Thresholds of electrically induced defence reaction of the rat: short- and long-term adaptation mechanisms
Sudré, E.C.; de Barros, M.R.; Sudré, G.N.; Schenberg, L.C.
Behavioural Brain Research 58(1-2): 141-154
ISSN/ISBN: 0166-4328 PMID: 8136042 DOI: 10.1016/0166-4328(93)90099-c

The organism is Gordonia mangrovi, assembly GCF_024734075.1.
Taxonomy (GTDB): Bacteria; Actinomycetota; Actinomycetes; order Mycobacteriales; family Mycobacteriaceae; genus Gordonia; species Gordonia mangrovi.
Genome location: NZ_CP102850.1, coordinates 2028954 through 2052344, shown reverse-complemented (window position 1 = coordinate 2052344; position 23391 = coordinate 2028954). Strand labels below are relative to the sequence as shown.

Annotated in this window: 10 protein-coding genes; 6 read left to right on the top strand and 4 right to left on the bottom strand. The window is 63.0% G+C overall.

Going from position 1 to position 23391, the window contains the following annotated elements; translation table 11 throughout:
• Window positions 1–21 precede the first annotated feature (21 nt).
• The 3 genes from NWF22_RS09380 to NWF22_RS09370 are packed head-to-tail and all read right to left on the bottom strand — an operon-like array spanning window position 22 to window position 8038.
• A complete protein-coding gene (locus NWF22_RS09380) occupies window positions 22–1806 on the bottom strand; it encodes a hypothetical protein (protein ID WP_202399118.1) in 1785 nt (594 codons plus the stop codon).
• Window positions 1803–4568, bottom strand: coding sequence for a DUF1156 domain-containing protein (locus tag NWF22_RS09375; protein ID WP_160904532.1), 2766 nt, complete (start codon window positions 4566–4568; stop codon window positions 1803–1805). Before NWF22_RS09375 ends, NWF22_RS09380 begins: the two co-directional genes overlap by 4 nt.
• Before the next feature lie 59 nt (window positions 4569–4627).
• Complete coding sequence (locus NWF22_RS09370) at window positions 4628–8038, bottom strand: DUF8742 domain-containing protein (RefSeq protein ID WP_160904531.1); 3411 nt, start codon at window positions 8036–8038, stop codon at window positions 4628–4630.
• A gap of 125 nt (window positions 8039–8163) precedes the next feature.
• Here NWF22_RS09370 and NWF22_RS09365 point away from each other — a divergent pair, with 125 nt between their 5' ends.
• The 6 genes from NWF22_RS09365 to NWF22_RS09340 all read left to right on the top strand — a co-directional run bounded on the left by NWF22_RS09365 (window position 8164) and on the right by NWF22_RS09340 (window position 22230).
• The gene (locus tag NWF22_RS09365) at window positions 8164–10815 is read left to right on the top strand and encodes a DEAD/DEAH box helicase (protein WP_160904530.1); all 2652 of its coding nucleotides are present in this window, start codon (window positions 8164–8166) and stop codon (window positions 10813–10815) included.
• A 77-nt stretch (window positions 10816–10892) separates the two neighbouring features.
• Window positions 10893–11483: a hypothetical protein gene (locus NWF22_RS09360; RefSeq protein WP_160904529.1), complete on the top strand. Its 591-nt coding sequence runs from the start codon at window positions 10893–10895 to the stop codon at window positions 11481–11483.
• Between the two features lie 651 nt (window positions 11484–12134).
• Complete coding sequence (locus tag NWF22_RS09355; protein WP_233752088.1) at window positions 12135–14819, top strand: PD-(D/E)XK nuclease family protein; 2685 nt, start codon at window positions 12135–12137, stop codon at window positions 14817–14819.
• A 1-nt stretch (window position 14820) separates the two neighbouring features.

The thresholds of electrically induced defence reaction of the rat were studied through the logistic fitting of the response output. When stepwise increasing stimuli were applied at the dorsal midbrain, hierarchically organized mean thresholds, spaced 10 microA apart, were observed for immobility, running and jumping defensive behaviours. The parallel threshold functions of these responses, ranked in the above order, denote that they have distinct output probabilities when induced with sequential stepwise increasing stimuli. In contrast, when single daily stimuli were given in a random order, virtually superimposed threshold functions were obtained for these defensive behaviours. In this case, since the same output probabilities would be expected for immobility, running and jumping behaviours, the defence system seems to operate in a state of maximum entropy. The above data suggest that the dorsal midbrain, including the deep collicular layers and the periaqueductal gray, may encode hierarchical or non-hierarchical defensive patterns which, respectively, mimic either the attentive behaviour of the prey watching the approaching predator or its chaotic behaviour when cornered by a sudden attack. On the other hand, whereas quite stable thresholds were observed for the somatic defensive responses when 5 stimulation sessions were repeated over 15 days, the defecation and micturition output underwent a marked and progressive lessening. Since these autonomic responses have long been considered as reliable indexes of fear, their attenuation throughout the repeated sessions could express the rat adaptation to fear by the recurrence of the aversive experience. Taken together, these data suggest that while short-term neuronal adaptation could be responsible for the hierarchical threshold structure of the short interval stepwise stimulation, long-term neuronal adaptation could underlie the selective decrease of defecation and micturition responses over repeated sessions of intracranial stimulation.